Name: Pattala.
Type: Idiophones > Percussion > Xylophones >
Hornbostel-Sachs No#:
Country: Myanmar.

A 19th century Burmese watercolour depicting a musician playing a patalla ; Watercolour painting by an unknown Burmese artist depicting 19th century Burmese life ~ Text: The Patalla and CHIN-GWIN, Shelf-mark: Ms. Burm. a. 5 ;

Description: The pattala [in Burmese: ပတ္တလား, Burmese pronunciation: [pattəlá]; Mon: ဗာတ် ကလာ] is a Burmese xylophone, consisting of 24 bamboo slats called ywet [ရွက်] or asan [အဆံ] suspended over a boat-shaped resonating chamber. It is played with two padded mallets. The pattala is tuned similar to the diatonic scale.

Etymology: The Burmese term pattala is a calque of Sanskrit vādya [ဝါဒျ, lit. translation: musical instrument”] and Mon [ကလာ, “chest”]. The Mon equivalent is called patkala [ဗာတ်ကလာ]. In the Karen languages, it is called paw ku.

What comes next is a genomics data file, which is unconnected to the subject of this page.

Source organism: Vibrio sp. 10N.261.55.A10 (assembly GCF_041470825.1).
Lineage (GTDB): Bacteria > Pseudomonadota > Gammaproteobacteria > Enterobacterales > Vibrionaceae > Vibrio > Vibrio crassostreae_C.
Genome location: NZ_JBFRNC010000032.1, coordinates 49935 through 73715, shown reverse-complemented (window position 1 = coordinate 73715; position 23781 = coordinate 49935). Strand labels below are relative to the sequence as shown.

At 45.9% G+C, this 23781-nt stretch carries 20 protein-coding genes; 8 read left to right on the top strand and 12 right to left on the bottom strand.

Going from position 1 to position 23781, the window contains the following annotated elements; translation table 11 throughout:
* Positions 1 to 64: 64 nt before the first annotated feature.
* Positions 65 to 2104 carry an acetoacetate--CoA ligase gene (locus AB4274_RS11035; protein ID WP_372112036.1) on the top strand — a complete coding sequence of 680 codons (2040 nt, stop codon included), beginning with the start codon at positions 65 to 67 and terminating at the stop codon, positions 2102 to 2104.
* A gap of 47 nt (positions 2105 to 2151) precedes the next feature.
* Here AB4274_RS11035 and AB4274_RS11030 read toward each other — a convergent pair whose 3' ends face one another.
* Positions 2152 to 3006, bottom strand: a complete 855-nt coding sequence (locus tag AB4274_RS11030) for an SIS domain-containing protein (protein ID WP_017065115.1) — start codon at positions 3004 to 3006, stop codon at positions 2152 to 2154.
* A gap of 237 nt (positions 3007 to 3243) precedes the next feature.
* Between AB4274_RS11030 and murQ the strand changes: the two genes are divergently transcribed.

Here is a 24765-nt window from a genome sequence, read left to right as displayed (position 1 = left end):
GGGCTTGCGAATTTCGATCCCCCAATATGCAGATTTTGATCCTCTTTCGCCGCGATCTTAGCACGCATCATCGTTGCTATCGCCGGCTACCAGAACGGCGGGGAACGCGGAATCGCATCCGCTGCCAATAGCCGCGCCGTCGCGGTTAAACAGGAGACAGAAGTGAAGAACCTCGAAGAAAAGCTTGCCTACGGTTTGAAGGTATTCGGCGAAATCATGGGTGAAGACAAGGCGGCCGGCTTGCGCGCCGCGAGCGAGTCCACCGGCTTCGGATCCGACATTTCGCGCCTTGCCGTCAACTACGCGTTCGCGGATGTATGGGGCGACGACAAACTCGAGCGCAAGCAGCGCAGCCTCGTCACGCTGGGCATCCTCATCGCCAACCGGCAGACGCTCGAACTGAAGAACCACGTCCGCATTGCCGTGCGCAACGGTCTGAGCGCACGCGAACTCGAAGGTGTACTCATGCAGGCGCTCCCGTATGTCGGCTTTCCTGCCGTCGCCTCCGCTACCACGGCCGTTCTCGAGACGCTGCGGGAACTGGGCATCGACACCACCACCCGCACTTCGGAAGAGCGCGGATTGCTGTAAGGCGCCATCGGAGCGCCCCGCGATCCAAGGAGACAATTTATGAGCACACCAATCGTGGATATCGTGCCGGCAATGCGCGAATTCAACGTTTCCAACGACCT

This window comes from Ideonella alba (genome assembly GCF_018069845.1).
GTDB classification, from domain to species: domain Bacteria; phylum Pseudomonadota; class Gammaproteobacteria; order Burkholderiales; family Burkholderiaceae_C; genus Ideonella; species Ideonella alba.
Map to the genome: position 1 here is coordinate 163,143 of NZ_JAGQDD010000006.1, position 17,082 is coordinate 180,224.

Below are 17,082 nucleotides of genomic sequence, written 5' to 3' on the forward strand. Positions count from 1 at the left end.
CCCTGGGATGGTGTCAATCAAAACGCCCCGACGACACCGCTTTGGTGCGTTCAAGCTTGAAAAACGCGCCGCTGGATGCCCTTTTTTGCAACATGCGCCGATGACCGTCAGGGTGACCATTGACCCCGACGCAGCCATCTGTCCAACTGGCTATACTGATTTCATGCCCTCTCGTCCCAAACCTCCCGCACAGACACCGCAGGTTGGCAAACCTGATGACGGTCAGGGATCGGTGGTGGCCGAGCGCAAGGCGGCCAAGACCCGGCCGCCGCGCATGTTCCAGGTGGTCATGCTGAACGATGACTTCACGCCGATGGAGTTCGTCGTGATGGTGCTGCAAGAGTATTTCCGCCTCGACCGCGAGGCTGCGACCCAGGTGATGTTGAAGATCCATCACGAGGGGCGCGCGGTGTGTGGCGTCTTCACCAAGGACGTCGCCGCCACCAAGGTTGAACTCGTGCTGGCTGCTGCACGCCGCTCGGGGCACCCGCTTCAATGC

Construction: The bamboo slats are typically made from the wood of giant bamboo [Dendrocalamus giganteus], which is durable and produces a stable sound. Slats are occasionally made from brass or iron. The mallets are made from hardwoods such as teak [Tectona grandis], padauk [Pterocarpus macrocarpus], black cutch [Senegalia catechu], yindaik [Dalbergia cultrata], or pyinkado [Xylia dolabriformis]. The resonance box is made from teak and decorated with inlaid glass or gold leaf.

The pattala’s components have specialized names in the Burmese language:

  1. Pallin [ပလ္လင်, lit. “throne”] – the base of the pattala
  2. Phanat [ဖိနပ်, lit. “shoes”] – the foot of the pattala
  3. Bedaungbya [ဘဲတောင်ပြား, lit. “flat duck feathers”] – the resonating chamber
  4. Myinmo taing [မြင်းမိုရ်တိုင်, lit. “Mount Meru pillars”] – decorative protrusions from the resonating chamber
  5. Myinmo peik [မြင်းမိုရ်ပိတ်, lit. “Mount Meru closure”] – either end of the resonating chamber

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